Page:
In preparation for next year’s H-1B visa lottery, EIG attorneys are reviewing these documents carefully for insights about the policies and procedures that USCIS follows in administering the H-1B lottery.


Department of Labor Responds to Senators’ H-1B Fraud Concerns

On April 27th, in a letter to several senators, the U.S. Department of Labor (DOL) described its efforts to combat abuses of the H-1B program and highlighted its focus on responding to complaints, investigating potential discrimination against U.S. workers, and investigating other forms of fraud and abuse.

The DOL was writing in response to senators who had urged DOL to investigate allegations of H-1B abuses after an episode of 60 Minutes raised concern over businesses replacing U.S. workers with cheaper foreign labor. Specifically, the Senators’ letter requested the Labor Secretary’s response to questions about the department’s current methods of investigating H-1B violations and plans to address program abuse.

In the DOL’s response, the department reminded the senators that its authority to review violations of H-1B rules is limited by the Immigration and Nationality Act and provided an overview of its scope of authority and active intiatives.

What does this mean?
In light of USCIS’s recent policy updates to prevent and combat H-1B program abuse, the DOL’s response letter highlights two important points:

  1. As the DOL does not have the legal authority to investigate all potential H-1B abuses, given its limited authority under current immigration law, it is up to Congress to pass new legislation if they wish to see broader investigations and enforcement.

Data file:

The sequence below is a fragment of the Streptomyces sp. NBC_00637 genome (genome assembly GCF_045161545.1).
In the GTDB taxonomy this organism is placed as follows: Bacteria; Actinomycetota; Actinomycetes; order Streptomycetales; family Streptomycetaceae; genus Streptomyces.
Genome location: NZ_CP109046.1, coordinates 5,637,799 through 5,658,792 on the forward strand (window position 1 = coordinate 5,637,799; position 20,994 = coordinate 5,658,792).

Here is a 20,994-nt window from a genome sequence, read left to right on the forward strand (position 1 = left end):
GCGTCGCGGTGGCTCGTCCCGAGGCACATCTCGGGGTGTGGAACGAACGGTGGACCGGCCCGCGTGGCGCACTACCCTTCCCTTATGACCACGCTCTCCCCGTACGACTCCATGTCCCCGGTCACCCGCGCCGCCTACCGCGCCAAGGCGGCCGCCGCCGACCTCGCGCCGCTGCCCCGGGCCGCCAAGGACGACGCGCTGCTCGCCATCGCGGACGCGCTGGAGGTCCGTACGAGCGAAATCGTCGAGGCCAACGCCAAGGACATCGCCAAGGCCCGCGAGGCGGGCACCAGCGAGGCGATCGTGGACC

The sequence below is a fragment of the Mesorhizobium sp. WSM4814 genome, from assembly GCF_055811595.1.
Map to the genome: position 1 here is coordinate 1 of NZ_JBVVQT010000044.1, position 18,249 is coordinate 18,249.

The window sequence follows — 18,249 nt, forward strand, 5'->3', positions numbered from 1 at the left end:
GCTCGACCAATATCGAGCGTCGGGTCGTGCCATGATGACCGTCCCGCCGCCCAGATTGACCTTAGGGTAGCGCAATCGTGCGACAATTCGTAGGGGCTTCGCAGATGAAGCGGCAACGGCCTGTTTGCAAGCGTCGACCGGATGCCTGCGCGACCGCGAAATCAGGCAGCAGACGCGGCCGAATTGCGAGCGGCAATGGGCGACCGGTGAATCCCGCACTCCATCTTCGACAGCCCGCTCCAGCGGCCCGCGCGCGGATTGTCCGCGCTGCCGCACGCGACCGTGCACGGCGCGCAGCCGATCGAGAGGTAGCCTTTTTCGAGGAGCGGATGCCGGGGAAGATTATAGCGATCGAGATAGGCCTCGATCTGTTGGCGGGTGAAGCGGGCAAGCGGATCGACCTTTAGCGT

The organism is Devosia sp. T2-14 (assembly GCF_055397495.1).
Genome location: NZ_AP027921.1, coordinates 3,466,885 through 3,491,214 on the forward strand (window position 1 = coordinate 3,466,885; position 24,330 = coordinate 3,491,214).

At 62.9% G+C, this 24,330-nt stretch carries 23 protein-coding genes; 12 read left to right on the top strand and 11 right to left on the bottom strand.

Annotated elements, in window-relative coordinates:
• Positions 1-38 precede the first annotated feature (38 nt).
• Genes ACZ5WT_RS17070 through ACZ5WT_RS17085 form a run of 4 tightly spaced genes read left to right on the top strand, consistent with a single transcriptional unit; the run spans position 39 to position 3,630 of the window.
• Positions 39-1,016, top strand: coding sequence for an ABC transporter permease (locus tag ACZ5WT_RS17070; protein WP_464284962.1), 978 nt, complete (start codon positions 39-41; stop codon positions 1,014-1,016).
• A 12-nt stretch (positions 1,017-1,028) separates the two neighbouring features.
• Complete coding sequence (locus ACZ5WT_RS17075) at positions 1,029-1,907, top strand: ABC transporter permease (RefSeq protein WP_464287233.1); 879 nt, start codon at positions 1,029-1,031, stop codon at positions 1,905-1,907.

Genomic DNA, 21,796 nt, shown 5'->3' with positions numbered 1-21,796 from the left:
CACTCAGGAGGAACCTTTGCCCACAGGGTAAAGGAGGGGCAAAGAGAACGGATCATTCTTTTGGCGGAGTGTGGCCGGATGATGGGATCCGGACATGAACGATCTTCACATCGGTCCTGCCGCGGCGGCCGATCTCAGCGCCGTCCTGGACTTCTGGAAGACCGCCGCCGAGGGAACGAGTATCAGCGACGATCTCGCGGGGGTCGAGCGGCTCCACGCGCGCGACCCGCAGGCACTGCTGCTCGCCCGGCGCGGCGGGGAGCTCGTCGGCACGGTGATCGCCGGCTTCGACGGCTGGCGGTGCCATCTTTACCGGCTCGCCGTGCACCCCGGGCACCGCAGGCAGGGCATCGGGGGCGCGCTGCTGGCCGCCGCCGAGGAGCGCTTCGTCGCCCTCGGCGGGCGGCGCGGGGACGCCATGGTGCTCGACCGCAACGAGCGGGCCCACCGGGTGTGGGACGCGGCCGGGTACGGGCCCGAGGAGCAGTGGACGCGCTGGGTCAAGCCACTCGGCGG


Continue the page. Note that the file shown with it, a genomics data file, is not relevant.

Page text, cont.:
2. A collaborative effort is underway, with the Departments of Labor, Justice, Homeland Security, and State working on a memorandum of understanding for information sharing, that would allow for a more robust approach to H-1B violations.

Canada Issues Report on Express Entry Pool Program for Permanent Residence

Canada’s Immigration, Refugees and Citizenship Canada (IRCC) recently issued a comprehensive 2016 end-of-year report on its Express Entry Pool program. The Express Entry Pool program is the system through which potential immigrants can apply for Canada’s economic-based immigration programs. This report provides data for the first two years of the program, which was launched on January 1, 2015.

The report revealed that between January 1, 2015 and January 1, 2017, 353,230 Express Entry Profiles were submitted. Of these, 41,466 applicants were invited to apply for permanent residence in 2015 and 2016. The report also shows the diversity of the applicant pool, with a wide range of nationalities, occupations, and province destinations. The IRCC expects to make changes and improvements to the Express Entry Pool Program later this year to ensure it continues to allow Canada’s immigration policy to be flexible, responsive to the labor market, and attracts top talent around the world.

If you are interested in more details about Canadian permanent residency, contact EIG’s Global team.